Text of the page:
Email life hack: Two effective strategies for organizing your inbox

Do you sometimes feel overwhelmed by the sheer number of emails in your inbox? Occasionally forget to follow up on a message because it has slipped too far down on the list?
Stack of files and documents on messy desktop, PC monitor in background
Can’t find anything in the mess? Try one of these email management methods.
Whether your goal is Inbox Zero or you’d just like to feel more on top of things, we show you two strategies you can use to organize mail in your inbox– and keep it organized!

Email organization strategies

There are lots of email management strategies out there – like Inbox Zero, a strict approach to keeping your email inbox almost empty at all times, or the OHIO method of “only handle it once.” However, you won’t be able to stick to any clean-inbox method if it’s not right for you. Your main goal should be a system that will let you sort through and prioritize incoming email messages and find them when needed. This means getting to know the organizational features of your inbox, like folders, filters and flags, and applying them effectively.

How can I use folders to organize my email?

Topic-based email folders

Take a look at the type of messages you receive. Whether you are sorting through your work emails or personal inbox, you may find it most useful to create folders based on a specific topic, like “Titan project,” “Sales meeting” or “School board.” When incoming emails arrive relating to one of these topics, check to see if they require any action on your part or contain useful information you will need later. If you need e.g. to reply, delegate or carry out a task, perform that action immediately --and then either delete the message or archive it by moving it to the appropriate folder. If you don’t have the time or other required resources to deal with a message immediately, leave it in your inbox but mark it with a flag or a star (depending on your email program) so you remember that it needs your attention. If there is no to-do in an email but you still need the information it contains, save it by moving it to a topic folder. And if you’re sure you won’t need it down the road, delete the email immediately.

Using this method won’t take you to Inbox Zero, but you will ensure that your inbox mostly only contains emails that need follow-up and that important emails are archived where you can easily find them later.

Pro-tip: When you archive email in folders, most email programs will allow you to customize how long you want messages to be saved – so it is worth exploring these options. For example, to limit the amount of time old emails should be kept in a folder in your mail.com inbox, open the settings by clicking on the wrench symbol. In Outlook, you can right-click on a folder name and click Properties to customize your email archiving options.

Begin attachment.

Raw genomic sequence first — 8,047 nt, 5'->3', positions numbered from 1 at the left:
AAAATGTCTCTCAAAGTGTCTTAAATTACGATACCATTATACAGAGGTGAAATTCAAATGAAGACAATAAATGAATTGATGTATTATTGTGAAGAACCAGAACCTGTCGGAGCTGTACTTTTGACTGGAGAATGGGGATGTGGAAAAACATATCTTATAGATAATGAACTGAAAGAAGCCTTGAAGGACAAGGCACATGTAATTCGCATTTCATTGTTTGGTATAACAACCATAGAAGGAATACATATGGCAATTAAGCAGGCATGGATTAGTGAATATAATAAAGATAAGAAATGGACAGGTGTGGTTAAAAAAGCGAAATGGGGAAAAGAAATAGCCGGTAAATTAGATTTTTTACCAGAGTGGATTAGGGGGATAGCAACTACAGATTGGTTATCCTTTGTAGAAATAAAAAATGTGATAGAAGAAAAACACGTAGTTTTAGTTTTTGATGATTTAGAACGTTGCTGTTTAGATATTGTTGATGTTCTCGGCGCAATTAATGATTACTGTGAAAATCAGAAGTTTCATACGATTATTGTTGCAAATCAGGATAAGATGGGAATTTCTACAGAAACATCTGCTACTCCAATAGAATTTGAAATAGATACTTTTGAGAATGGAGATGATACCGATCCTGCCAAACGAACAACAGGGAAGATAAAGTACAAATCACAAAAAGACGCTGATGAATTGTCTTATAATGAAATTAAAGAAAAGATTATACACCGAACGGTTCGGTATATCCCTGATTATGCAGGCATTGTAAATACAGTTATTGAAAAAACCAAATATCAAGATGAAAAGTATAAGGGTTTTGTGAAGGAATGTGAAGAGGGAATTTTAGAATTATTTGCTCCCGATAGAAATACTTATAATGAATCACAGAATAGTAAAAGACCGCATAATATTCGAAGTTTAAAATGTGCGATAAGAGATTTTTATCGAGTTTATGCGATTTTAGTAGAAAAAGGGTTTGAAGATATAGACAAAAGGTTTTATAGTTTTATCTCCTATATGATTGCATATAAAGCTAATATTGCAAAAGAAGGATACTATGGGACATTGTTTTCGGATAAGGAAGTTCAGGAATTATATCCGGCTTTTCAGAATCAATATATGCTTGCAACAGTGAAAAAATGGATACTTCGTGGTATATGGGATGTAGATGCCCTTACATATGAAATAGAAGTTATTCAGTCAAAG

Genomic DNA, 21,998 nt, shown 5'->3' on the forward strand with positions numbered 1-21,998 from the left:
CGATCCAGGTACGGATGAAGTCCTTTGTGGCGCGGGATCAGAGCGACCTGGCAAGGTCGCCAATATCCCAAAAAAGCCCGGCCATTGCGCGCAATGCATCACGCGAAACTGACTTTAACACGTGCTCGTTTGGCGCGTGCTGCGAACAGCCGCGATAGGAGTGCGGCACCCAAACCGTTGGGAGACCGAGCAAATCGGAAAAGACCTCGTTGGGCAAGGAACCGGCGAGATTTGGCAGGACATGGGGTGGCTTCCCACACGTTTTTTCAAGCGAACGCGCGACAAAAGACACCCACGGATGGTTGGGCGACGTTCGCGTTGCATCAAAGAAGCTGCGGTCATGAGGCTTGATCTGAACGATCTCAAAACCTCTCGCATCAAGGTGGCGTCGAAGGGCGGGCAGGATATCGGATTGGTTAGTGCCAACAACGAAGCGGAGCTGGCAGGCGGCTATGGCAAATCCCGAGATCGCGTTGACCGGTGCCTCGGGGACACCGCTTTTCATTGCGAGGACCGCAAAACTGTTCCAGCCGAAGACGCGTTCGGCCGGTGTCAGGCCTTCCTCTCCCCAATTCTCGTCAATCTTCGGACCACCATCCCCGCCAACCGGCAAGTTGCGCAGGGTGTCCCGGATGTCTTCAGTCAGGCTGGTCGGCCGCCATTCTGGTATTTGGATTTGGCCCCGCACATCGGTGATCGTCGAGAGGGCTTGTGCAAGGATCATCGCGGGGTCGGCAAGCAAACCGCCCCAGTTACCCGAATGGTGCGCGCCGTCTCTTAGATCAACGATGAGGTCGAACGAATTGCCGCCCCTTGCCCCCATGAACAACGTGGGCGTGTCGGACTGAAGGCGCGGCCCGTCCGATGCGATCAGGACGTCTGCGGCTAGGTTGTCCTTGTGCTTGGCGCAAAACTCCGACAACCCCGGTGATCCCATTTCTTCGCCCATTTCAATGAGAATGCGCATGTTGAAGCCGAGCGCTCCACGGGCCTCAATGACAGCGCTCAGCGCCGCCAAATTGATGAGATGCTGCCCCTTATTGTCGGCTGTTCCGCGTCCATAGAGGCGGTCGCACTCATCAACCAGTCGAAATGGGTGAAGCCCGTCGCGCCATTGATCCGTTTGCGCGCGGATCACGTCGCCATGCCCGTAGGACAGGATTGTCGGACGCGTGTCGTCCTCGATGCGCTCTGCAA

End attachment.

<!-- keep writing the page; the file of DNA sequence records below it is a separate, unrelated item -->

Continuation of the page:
To-do folders

If you are the kind of person who uses to-do lists to keep organized, consider tweaking the method by setting up to-do folders. Instead of starring or flagging incoming emails that require action on your part, you can sort them into folders based on when follow-up is required. Create 3 to 5 to-do folders called “Today,” “This Week,” “This Month,” “This Quarter,” “Long-term” – or whatever divisions of time work for you – and immediately move incoming emails into the appropriate folder. At the end of the day, your “Today” folder should be empty; by Friday evening, everything in the “This Week” folder needs to be taken care of, etc.

In this method, you keep your inbox mostly empty and check things off your to-do list by deleting each email from its folder once no more follow-up is required. However, you will probably also need an archiving system for emails that contain important information even when no further follow-up is required. A single “FYI” folder may do the trick for you, but most people prefer to create several archive folders to organize these emails as well. Categories such as “Work Email” or “School” will make the archived information easier to find.

Now that I have folders, how do I keep my inbox clean?

Once you have your folder system set up, you may find it effective to let your email program take care of the filing! Most email services have settings to automatically move some incoming messages into folders. Many incoming mails are relatively easy to classify – emails from you mom always go to the “Family” folder, for instance, while messages from an important client need to be dealt with “Today.” In clear cases such as these,  setting up “rules” can save you time and make sure that important emails always end up in the right place. Email filter rules can perform a specific action based on conditions such as the sender or subject line of an email. So in addition to moving an incoming message immediately to a specific folder, you could send an automatic reply or receive an alert. Instructions on setting up email filters in your mail.com account can be found here. To set up email rules in Outlook, go to Account information > Rules and Alerts.

We hope this life-hack will make it easy to keep your inbox organized. Please leave us some feedback below!

Images: 1&1/GettyImages
 

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